[Answered] FIN-565 Week 6 Homework – Foreign Target Alaska


FIN 565 International Finance

  1. Question: Pricing a Foreign Target Alaska, Inc., would like to acquire Estoya Corp., which is located in Peru. In initial negotiations, Estoya has asked for a purchase price of 1 billion Peruvian new sol. If Alaska completes the purchase, it would keep Estoya’s operations for two years and then sell the company. In the recent past, Estoya has generated annual cash flows of 500 million new sol per year, but Alaska believes that it can increase these cash flows 5 percent each year by improving the operations of the plant. Given these improvements, Alaska believes it will be able to resell Estoya in two years for 1.2 billion new sol. The current exchange rate of the new sol is $.29, and exchange rate forecasts for the next two years indicate values of $.29 and $.27, respectively. Given these facts, should Alaska, Inc., pay 1 billion new sol for Estoya Corp. if the required rate of return is 18 percent? What is the maximum price Alaska should be willing to pay?
  2. Question: Feasibility of a Divestiture Merton, Inc., has a subsidiary in Bulgaria that it fully finances with its own equity. Last week, a firm offered to buy the subsidiary from Merton for $60 million in cash, and the offer is still available this week as well. The annualized long-term risk-free rate in the United States increased from 7 to 8 percent this week. The expected monthly cash flows to be generated by the subsidiary have not changed since last week. The risk premium that Merton applies to its projects in Bulgaria was reduced from 11.3 to 10.9 percent this week. The annualized long-term risk-free rate in Bulgaria declined from 23 to 21 percent this week. Would the NPV to Merton, Inc., from divesting this unit be more or less than the NPV determined last week? Why? (No analysis is necessary, but make sure that your explanation is very clear.)
  3. Question: Financing Decision Drexel Co. is a U.S.-based company that is establishing a project in a politically unstable country. It is considering two possible sources of financing. Either the parent could provide most of the financing, or the subsidiary could be supported by local loans from banks in that country. Which financing alternative is more appropriate to protect the subsidiary?
  4. Question: Financing Trade-Offs Pullman, Inc., a U.S. firm, has been highly profitable but prefers not to pay out higher dividends because its shareholders want the funds to be reinvested. It plans for large growth in several less developed countries. Pullman would like to finance the growth with local debt in the host countries of concern to reduce its exposure to country risk. Explain the dilemma faced by Pullman, and offer possible solutions.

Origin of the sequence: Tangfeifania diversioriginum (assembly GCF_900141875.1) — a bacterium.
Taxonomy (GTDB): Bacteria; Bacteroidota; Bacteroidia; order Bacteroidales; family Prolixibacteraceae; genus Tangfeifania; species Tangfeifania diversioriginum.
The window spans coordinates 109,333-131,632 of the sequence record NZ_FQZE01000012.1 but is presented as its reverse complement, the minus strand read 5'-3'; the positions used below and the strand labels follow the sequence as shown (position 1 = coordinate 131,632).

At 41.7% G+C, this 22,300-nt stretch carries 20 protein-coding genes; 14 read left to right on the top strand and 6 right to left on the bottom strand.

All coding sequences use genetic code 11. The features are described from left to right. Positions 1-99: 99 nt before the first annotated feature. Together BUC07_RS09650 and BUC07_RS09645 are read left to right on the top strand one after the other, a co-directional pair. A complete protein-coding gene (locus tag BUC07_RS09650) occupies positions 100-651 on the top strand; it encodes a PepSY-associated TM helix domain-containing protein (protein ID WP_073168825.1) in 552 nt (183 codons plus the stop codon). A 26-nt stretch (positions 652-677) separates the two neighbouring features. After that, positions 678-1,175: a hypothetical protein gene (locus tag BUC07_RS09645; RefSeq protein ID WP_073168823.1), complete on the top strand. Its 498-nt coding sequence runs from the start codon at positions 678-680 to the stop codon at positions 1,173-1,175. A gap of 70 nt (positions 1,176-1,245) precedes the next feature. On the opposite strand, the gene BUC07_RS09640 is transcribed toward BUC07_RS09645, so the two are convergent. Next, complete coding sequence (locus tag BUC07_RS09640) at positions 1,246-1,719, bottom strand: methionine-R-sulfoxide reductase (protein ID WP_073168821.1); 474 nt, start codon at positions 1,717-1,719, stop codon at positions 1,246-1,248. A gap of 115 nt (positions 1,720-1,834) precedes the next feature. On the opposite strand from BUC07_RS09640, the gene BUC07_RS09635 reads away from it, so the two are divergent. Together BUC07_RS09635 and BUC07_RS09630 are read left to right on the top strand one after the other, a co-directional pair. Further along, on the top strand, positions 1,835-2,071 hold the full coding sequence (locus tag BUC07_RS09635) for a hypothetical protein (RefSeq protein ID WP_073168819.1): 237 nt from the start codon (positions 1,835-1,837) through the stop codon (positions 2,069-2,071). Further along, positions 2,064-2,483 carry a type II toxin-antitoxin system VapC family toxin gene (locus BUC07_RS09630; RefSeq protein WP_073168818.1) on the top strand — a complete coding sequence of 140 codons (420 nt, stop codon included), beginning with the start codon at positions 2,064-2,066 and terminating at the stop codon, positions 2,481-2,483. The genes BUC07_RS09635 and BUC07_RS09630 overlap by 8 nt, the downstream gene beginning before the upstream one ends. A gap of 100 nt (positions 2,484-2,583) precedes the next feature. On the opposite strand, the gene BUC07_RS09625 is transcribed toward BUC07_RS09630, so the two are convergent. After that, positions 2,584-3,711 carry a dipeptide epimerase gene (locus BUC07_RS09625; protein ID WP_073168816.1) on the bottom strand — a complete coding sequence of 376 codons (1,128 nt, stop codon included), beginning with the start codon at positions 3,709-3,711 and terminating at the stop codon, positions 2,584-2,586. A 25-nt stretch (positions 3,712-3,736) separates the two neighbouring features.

5. Question: Financing Decision In recent years, several U.S. firms have penetrated Mexico’s market. One of the biggest challenges is the cost of capital to finance businesses in Mexico. Mexican interest rates tend to be much higher than U.S. interest rates. In some periods, the Mexican government does not attempt to lower the interest rates because higher rates may attract foreign investment in Mexican securities.
  • How might U.S.-based MNCs expand in Mexico without incurring the high Mexican interest expenses when financing their expansion? Are any disadvantages associated with this strategy?
  • Are there any additional alternatives for the Mexican subsidiary to finance its business itself after it has been well established? How might this strategyaffect the subsidiary’s capital structure?

6. Question: Exchange Rate Effects

  • Explain the difference in the cost of financing with foreign currencies during a strong-dollar period versus a weak-dollar period for a U.S.firm.
  • Explain how a U.S.-based MNC issuing bonds denominated in euros may be able to offset a portion of its exchange rate risk.

7. Question: Borrowing Combined with Forward Hedging Cedar Falls Co. has a subsidiary in Brazil, where local interest rates are high. It considers borrowing dollars and hedging the exchange rate risk by selling the Brazilian real forward in exchange for dollars for the periods in which it would need to make loan payments in dollars. Assume that forward contracts on the real are available. What is the limitation of this strategy?

8. Question: Financing Decision Cuanto Corp. is a U.S. drug company that has attempted to capitalize on new opportunities to expand in Eastern Europe. The production costs in most Eastern European countries are very low, often less than one-fourth of the cost in Germany or Switzerland. Furthermore, there is a strong demand for drugs in Eastern Europe. Cuanto penetrated Eastern Europe by purchasing a 60 percent stake in Galena, a Czech firm that produces drugs. 1. Should Cuanto finance its investment in the Czech firm by borrowing dollars from a U.S. bank that would then be converted into koruna (the Czech currency) or by borrowing koruna from a local Czech bank? What information do you need to know to answer this question? 2. How can borrowing koruna locally from a Czech bank reduce the exposure of Cuanto to exchange rate risk? 3. How can borrowing koruna locally from a Czech bank reduce the exposure of Cuanto to political risk caused by government regulations?



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